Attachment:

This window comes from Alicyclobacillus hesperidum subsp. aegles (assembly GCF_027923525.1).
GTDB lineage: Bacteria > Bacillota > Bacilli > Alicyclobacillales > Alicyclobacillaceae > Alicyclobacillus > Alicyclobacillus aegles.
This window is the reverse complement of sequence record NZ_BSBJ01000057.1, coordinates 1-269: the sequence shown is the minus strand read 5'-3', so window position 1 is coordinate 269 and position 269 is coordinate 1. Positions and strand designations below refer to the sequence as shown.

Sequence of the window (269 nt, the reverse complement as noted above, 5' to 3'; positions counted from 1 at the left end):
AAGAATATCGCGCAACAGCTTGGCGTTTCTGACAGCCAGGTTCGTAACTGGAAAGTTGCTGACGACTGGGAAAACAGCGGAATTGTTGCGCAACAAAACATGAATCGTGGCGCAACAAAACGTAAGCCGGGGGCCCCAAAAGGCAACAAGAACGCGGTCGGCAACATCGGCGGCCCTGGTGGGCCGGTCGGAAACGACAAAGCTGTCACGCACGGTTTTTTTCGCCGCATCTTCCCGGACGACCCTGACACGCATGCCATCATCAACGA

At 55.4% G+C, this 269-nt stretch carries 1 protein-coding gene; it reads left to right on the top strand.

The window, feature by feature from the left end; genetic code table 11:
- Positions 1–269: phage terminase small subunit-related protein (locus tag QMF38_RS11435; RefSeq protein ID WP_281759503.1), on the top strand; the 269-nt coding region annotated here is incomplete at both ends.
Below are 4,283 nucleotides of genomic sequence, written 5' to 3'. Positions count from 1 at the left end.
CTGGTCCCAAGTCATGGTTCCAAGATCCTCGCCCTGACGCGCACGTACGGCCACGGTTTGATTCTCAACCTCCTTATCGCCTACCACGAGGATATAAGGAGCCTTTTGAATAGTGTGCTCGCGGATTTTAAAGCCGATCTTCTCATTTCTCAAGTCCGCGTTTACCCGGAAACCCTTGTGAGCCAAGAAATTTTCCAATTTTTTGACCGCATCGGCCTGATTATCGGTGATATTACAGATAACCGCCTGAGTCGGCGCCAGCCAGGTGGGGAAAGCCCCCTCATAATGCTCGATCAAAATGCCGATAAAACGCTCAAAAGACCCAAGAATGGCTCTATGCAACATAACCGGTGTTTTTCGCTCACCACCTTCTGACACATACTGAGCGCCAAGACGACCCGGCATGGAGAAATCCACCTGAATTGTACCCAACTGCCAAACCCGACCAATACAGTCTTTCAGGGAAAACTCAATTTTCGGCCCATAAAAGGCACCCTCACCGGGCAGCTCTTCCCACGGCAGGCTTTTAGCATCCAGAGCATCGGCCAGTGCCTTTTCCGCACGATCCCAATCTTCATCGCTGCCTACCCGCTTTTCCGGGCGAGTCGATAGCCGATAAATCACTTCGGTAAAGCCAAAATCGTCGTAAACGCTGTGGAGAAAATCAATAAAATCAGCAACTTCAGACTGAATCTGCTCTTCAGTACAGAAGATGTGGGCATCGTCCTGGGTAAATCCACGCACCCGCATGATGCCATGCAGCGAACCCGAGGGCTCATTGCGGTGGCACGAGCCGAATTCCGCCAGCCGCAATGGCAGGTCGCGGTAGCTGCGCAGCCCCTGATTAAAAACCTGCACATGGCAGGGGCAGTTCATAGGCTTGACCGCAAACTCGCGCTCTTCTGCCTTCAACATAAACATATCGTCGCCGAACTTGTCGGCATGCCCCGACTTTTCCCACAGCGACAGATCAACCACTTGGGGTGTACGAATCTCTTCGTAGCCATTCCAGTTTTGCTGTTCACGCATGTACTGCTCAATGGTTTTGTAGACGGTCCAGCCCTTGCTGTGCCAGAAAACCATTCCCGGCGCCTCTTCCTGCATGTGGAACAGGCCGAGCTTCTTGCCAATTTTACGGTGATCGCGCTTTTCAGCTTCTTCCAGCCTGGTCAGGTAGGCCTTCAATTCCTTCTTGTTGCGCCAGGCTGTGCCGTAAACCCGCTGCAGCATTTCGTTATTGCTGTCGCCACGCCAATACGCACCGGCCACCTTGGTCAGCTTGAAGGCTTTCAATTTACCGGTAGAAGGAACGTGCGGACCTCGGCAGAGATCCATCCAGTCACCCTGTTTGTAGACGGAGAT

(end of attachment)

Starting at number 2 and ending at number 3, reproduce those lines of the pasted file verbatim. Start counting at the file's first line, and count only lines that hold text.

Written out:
GTDB lineage: Bacteria > Bacillota > Bacilli > Alicyclobacillales > Alicyclobacillaceae > Alicyclobacillus > Alicyclobacillus aegles.
This window is the reverse complement of sequence record NZ_BSBJ01000057.1, coordinates 1-269: the sequence shown is the minus strand read 5'-3', so window position 1 is coordinate 269 and position 269 is coordinate 1. Positions and strand designations below refer to the sequence as shown.